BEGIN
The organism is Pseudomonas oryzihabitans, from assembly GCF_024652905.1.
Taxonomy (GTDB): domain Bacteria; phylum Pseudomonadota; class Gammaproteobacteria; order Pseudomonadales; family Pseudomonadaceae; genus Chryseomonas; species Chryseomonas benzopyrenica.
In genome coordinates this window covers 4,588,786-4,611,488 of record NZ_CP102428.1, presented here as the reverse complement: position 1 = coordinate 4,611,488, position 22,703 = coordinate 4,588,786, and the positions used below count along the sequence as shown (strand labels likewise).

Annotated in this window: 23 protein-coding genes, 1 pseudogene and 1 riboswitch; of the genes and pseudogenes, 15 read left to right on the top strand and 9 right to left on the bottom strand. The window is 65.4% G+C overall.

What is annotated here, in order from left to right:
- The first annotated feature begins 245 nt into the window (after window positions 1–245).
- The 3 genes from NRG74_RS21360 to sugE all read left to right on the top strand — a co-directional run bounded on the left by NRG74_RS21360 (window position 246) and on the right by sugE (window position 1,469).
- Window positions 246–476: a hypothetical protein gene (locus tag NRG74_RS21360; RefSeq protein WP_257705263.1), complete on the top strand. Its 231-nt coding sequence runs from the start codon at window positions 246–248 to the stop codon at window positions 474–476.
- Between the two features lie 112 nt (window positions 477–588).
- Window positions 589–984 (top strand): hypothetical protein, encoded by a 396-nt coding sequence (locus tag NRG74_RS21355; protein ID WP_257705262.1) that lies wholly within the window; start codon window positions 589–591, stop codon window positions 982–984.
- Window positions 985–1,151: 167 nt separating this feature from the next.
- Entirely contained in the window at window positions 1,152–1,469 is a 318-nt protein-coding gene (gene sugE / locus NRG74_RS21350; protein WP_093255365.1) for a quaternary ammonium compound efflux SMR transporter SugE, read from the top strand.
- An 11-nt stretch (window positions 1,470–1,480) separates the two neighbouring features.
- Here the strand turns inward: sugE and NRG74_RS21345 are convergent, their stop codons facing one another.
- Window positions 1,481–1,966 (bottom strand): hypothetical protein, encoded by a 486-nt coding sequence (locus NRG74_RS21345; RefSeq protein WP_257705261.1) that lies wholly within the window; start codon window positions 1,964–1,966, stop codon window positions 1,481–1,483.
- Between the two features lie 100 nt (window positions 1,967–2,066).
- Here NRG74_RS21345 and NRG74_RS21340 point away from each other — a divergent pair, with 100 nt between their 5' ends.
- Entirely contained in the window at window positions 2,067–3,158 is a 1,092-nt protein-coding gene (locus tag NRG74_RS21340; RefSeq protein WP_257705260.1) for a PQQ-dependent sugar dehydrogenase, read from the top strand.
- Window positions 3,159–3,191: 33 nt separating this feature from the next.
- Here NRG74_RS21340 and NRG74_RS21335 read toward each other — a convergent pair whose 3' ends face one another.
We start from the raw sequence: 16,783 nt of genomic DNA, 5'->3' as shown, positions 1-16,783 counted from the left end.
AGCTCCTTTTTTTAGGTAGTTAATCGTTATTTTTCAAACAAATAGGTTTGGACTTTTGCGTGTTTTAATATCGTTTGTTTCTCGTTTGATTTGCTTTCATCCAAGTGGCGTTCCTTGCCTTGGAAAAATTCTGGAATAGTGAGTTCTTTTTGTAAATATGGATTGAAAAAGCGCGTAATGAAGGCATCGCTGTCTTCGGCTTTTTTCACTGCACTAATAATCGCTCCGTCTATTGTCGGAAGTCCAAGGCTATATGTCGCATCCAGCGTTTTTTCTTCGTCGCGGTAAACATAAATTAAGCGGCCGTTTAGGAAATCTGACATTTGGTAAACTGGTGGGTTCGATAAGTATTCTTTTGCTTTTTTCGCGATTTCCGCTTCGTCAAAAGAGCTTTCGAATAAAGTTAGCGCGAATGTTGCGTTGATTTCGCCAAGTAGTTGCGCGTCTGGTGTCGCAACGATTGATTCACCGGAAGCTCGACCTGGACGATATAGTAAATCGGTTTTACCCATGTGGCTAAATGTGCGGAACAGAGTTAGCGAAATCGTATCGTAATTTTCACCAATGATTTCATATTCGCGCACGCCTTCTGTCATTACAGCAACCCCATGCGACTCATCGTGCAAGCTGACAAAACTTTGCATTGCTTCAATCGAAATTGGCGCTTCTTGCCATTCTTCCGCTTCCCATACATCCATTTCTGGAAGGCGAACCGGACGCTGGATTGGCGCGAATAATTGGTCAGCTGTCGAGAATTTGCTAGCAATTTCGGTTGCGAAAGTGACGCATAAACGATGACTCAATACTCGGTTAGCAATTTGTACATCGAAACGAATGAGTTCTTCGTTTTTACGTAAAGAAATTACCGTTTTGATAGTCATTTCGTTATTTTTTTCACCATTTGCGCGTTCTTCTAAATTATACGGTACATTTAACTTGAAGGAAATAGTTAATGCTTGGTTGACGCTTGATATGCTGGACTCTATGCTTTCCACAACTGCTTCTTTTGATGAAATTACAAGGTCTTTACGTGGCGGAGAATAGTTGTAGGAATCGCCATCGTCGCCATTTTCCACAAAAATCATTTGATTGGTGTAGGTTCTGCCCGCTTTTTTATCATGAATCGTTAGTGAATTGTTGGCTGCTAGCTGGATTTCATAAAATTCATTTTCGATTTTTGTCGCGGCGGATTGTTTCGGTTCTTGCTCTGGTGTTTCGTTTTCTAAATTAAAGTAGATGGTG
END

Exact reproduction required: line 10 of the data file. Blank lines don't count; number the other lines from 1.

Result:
- Window positions 589–984 (top strand): hypothetical protein, encoded by a 396-nt coding sequence (locus tag NRG74_RS21355; protein ID WP_257705262.1) that lies wholly within the window; start codon window positions 589–591, stop codon window positions 982–984.